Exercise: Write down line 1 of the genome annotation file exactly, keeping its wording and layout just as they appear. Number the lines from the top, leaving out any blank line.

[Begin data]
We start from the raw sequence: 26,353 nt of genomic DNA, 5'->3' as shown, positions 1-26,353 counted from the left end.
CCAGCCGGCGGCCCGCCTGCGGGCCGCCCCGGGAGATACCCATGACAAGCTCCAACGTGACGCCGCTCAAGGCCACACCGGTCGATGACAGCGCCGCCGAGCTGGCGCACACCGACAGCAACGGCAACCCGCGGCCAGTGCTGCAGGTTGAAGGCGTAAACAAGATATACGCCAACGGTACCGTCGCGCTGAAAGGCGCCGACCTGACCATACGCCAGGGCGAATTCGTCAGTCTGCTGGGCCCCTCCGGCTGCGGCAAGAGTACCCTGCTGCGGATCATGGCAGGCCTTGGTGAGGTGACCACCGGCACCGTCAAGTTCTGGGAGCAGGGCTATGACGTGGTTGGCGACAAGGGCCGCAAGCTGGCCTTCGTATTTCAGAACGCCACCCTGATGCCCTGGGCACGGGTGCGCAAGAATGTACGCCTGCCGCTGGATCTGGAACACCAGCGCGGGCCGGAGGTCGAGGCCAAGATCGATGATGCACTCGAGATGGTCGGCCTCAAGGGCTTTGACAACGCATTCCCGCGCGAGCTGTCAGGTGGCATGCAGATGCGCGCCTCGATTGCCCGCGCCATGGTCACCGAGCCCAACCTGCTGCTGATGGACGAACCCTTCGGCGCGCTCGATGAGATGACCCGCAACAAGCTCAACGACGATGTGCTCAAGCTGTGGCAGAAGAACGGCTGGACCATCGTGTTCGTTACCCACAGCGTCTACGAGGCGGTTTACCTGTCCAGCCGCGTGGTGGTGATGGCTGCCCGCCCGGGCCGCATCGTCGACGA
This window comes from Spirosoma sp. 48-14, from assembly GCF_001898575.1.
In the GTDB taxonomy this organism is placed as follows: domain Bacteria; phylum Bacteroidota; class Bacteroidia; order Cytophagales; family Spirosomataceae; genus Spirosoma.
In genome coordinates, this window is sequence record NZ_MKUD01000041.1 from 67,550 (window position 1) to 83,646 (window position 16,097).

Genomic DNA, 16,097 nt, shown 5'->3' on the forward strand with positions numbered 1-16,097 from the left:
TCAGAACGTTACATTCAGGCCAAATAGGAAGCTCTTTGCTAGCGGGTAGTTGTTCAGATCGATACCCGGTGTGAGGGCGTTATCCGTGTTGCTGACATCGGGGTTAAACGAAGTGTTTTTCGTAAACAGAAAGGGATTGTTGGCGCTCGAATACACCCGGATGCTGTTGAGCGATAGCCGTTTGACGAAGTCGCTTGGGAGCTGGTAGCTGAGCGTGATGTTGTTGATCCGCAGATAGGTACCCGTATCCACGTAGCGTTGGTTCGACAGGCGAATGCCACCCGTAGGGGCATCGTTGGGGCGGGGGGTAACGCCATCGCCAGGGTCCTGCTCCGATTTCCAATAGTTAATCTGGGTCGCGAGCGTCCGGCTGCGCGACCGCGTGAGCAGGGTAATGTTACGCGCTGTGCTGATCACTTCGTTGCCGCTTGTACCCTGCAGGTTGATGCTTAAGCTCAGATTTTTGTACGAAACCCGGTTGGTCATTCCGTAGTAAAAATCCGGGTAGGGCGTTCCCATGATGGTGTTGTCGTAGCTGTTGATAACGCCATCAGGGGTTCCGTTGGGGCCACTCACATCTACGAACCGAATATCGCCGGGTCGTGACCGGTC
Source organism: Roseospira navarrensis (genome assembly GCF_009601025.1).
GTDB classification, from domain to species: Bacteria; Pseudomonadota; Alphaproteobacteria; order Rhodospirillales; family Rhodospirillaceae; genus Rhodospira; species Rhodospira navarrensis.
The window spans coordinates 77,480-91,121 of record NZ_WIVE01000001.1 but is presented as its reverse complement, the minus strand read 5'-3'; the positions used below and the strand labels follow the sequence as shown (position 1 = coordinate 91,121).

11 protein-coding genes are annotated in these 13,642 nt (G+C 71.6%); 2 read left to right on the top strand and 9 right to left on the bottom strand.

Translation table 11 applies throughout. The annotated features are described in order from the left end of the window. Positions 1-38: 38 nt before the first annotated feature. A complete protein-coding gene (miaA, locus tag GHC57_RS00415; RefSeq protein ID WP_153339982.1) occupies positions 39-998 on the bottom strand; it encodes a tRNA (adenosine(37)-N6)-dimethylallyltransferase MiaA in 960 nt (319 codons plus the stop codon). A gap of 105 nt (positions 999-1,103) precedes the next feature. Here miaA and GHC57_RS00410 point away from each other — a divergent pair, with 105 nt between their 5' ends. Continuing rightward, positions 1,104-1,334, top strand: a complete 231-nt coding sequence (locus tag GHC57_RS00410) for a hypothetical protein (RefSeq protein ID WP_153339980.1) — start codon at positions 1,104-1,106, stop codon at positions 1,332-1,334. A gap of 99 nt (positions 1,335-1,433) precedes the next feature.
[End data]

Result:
We start from the raw sequence: 26,353 nt of genomic DNA, 5'->3' as shown, positions 1-26,353 counted from the left end.